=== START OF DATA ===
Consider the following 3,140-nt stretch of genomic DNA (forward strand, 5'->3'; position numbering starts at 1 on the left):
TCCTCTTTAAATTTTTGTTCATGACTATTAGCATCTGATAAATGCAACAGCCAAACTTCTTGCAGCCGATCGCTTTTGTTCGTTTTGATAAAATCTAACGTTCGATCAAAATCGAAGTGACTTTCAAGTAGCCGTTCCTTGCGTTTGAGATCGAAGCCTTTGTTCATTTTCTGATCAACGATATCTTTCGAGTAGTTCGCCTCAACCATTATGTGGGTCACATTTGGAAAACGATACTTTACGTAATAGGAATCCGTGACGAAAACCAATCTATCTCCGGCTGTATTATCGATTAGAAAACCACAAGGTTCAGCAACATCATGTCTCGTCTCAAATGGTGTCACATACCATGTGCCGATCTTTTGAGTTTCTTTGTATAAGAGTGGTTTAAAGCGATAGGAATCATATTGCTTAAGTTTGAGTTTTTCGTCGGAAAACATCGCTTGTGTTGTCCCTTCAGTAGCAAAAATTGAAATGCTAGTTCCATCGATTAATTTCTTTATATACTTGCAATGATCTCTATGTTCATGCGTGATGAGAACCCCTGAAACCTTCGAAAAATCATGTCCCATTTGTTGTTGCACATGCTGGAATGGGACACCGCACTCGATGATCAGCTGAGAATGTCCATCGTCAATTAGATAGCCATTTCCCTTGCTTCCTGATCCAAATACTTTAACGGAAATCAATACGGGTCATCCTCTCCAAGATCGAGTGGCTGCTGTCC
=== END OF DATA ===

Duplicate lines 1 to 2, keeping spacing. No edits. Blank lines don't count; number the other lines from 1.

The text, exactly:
Consider the following 3,140-nt stretch of genomic DNA (forward strand, 5'->3'; position numbering starts at 1 on the left):
TCCTCTTTAAATTTTTGTTCATGACTATTAGCATCTGATAAATGCAACAGCCAAACTTCTTGCAGCCGATCGCTTTTGTTCGTTTTGATAAAATCTAACGTTCGATCAAAATCGAAGTGACTTTCAAGTAGCCGTTCCTTGCGTTTGAGATCGAAGCCTTTGTTCATTTTCTGATCAACGATATCTTTCGAGTAGTTCGCCTCAACCATTATGTGGGTCACATTTGGAAAACGATACTTTACGTAATAGGAATCCGTGACGAAAACCAATCTATCTCCGGCTGTATTATCGATTAGAAAACCACAAGGTTCAGCAACATCATGTCTCGTCTCAAATGGTGTCACATACCATGTGCCGATCTTTTGAGTTTCTTTGTATAAGAGTGGTTTAAAGCGATAGGAATCATATTGCTTAAGTTTGAGTTTTTCGTCGGAAAACATCGCTTGTGTTGTCCCTTCAGTAGCAAAAATTGAAATGCTAGTTCCATCGATTAATTTCTTTATATACTTGCAATGATCTCTATGTTCATGCGTGATGAGAACCCCTGAAACCTTCGAAAAATCATGTCCCATTTGTTGTTGCACATGCTGGAATGGGACACCGCACTCGATGATCAGCTGAGAATGTCCATCGTCAATTAGATAGCCATTTCCCTTGCTTCCTGATCCAAATACTTTAACGGAAATCAATACGGGTCATCCTCTCCAAGATCGAGTGGCTGCTGTCC